On Monday, 47 Republican senators sent a letter to Iran that offered a few (somewhat condescending) tips on constitutional law and a not-so-subtle warning about how senators often stick around far longer than presidents.
It did not go over too well. The resulting statements, tweets, and speeches provide a crash course in all the tools you have at your disposal if you happen to be angry about something in Washington.
Here’s a brief tour.
The woeful cry against partisanship relayed through a press secretary.
White House Press Secretary Josh Earnest told reporters on Monday, “I would describe this letter as the continuation of a partisan strategy to undermine the President’s ability to conduct foreign policy and advance our national security interests around the globe.”
Give a floor speech — and make sure to use the word unprecedented.
Senate Minority Leader Harry Reid gave a floor speech on Monday, and called the letter “juvenile.” “The judgment of my Republican colleagues seems to be clouded by their abhorrence of President Obama,” he said. “The Republican senators sent a letter to the Iranian leadership aimed at sabotaging these negotiations,” Reid said. “It’s unprecedented for one political party to directly intervene in an international negotiation with the sole goal of embarrassing the president.”
“I am appalled … “
If you don’t have any creative ideas about how to express anger at your political opponents, saying that you are appalled is the most dependable course of action. Senator Dianne Feinstein chose this route with the Iran letter.
The “I would never.”
A variation on “I am appalled.” A politician shows they are appalled by trying to put themselves in the shoes of the person they are mad at, and finding it is impossible. Senator Debbie Stabenow went on the Senate floor on Tuesday and said — “her voice shaking with rage,” according to the New York Times — “I never would have sent a letter to Saddam Hussein.”
The statement that finds fault with your opponent’s intelligence.
Although often deployed by people in D.C., this style of madsplaining is also a favorite of foreign governments angry about American politics.
Senator Tom Cotton, who led the letter-writing campaign, sent a tweet to Iranian Foreign Minister Javad Zarif with a translated letter written in Farsi.
Zarif, who received multiple degrees in the U.S., made sure to send his response to Cotton’s letter, in which he called it “propaganda,” to the senator in English.
Zarif also had some thoughts on Cotton’s use of the Constitution: “it seems that the authors not only do not understand international law, but are not fully cognizant of the nuances of their own Constitution when it comes to presidential powers in the conduct of foreign policy.”
Jack Goldsmith, a former Bush administration lawyer, wrote a blog post taking issue with Cotton’s statement that the Senate ratifies treaties (it doesn’t). He concluded that perhaps it isn’t a big deal, “But in a letter purporting to teach a constitutional lesson, the error is embarrassing.”
The statement that verbally conveys that you are shaking your head at the rest of your party.
Seven Republican senators did not sign the Iran letter and have spoken to the press about why they think their colleagues are the worst. Senator Susan Collins, well known as one of the more moderate voices in Congress, told Politico, “It’s more appropriate for members of the Senate to give advice to the president, to Secretary Kerry and to the negotiators,” Collins said. “I don’t think that the ayatollah is going to be particularly convinced by a letter from members of the Senate, even one signed by a number of my distinguished and high ranking colleagues.”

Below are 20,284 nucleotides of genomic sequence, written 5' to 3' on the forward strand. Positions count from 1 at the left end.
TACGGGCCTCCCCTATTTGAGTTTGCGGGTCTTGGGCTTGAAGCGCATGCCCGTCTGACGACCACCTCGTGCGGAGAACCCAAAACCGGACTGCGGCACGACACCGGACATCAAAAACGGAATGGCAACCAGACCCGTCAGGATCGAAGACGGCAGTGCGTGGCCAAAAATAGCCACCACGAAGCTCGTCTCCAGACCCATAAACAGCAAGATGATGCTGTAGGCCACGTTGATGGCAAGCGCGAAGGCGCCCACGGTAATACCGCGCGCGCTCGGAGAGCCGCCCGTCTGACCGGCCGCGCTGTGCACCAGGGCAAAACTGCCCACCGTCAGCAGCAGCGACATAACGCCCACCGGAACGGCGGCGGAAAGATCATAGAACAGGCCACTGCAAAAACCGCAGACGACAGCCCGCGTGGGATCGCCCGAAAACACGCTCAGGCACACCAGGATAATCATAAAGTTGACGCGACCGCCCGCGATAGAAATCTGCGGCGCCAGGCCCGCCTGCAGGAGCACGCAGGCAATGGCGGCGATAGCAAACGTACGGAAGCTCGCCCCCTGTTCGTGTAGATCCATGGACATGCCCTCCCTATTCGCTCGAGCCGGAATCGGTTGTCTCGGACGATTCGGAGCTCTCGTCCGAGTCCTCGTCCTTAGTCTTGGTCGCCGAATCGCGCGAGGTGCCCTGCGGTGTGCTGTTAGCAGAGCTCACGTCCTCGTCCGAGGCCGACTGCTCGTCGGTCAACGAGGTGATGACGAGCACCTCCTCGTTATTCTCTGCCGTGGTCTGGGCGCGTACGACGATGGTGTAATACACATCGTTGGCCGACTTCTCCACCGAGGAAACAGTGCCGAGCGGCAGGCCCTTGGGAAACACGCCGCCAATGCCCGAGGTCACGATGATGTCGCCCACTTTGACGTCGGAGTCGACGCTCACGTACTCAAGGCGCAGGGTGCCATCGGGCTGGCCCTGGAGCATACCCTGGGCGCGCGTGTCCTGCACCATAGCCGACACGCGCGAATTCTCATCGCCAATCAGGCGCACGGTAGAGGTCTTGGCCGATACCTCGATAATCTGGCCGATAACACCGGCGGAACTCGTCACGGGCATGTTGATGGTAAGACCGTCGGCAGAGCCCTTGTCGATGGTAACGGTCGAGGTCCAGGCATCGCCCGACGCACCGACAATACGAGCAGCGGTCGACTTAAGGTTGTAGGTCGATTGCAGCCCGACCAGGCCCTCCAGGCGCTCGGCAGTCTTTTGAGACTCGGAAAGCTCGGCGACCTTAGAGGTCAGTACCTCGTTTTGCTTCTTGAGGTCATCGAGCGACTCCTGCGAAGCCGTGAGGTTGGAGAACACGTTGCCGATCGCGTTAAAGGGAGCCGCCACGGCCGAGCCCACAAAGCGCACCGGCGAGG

This strategy has been previously deployed by Republican senators during shutdowns and threatened shutdowns.
The talking points that connect the current rage epidemic to the nearest election cycle.
The Democratic National Committee released talking points about the Iran letter. As fate demands, they mention the 2016 presidential race.
Republicans in the Senate, including presidential hopefuls Marco Rubio, Ted Cruz, Rand Paul and Lindsey Graham signed a letter to the leaders of Iran warning them that if they sign a nuclear deal with President Obama it won’t necessarily last past his administration. The questions everyone should be asking these presidential hopefuls is do they support these kinds of tactics that undermine the President’s ability to advance our national interests around the world, and would they support these kinds of tactics from a Democratic Senate if they were sitting in the Oval Office.
The nostalgic reverie on how politics used to be.
Vice-President Joe Biden spoke about the letter yesterday, saying that the Senate hadn’t done things like that when he was in it. “In 36 years in the United States Senate, I cannot recall another instance in which senators wrote directly to advise another country — much less a longtime foreign adversary — that the president does not have the constitutional authority to reach a meaningful understanding with them.”
This form of political anger was first deployed minutes after the U.S. Constitution was ratified.
Insinuating that those you disagree with aren’t living up to the standards set by the Founding Fathers.
A slightly different riff than the nostalgic statement. Instead of wishing that the old days would return, you fault fellow politicians for failing to live up to previous leaders. Hillary Clinton attempted this maneuver during a press conference on Tuesday afternoon.
But the recent letter from Republican senators was out of step with the best traditions of American leadership. And one has to ask, what was the purpose of this letter? There appear to be two logical answers. Either these senators were trying to be helpful to the Iranians or harmful to the commander- in-chief in the midst of high-stakes international diplomacy. Either answer does discredit to the letters’ signatories.